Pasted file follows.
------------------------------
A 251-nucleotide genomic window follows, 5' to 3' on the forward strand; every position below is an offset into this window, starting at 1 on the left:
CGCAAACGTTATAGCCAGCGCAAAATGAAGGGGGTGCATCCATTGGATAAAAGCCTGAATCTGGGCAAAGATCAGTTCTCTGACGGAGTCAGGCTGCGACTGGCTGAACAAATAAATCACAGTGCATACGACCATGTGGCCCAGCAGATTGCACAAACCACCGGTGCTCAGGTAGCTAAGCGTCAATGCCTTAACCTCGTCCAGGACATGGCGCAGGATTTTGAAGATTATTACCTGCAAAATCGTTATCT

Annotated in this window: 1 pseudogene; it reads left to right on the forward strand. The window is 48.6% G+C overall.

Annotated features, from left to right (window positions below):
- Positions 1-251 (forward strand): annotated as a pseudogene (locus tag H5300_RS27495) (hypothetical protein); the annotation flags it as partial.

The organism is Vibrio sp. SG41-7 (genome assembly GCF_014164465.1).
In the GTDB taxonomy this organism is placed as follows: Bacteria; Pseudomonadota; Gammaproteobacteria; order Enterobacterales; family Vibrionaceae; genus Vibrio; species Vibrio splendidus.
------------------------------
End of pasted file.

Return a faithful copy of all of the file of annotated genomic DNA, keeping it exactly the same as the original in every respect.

A 251-nucleotide genomic window follows, 5' to 3' on the forward strand; every position below is an offset into this window, starting at 1 on the left:
CGCAAACGTTATAGCCAGCGCAAAATGAAGGGGGTGCATCCATTGGATAAAAGCCTGAATCTGGGCAAAGATCAGTTCTCTGACGGAGTCAGGCTGCGACTGGCTGAACAAATAAATCACAGTGCATACGACCATGTGGCCCAGCAGATTGCACAAACCACCGGTGCTCAGGTAGCTAAGCGTCAATGCCTTAACCTCGTCCAGGACATGGCGCAGGATTTTGAAGATTATTACCTGCAAAATCGTTATCT

Annotated in this window: 1 pseudogene; it reads left to right on the forward strand. The window is 48.6% G+C overall.

Annotated features, from left to right (window positions below):
- Positions 1-251 (forward strand): annotated as a pseudogene (locus tag H5300_RS27495) (hypothetical protein); the annotation flags it as partial.

The organism is Vibrio sp. SG41-7 (genome assembly GCF_014164465.1).
In the GTDB taxonomy this organism is placed as follows: Bacteria; Pseudomonadota; Gammaproteobacteria; order Enterobacterales; family Vibrionaceae; genus Vibrio; species Vibrio splendidus.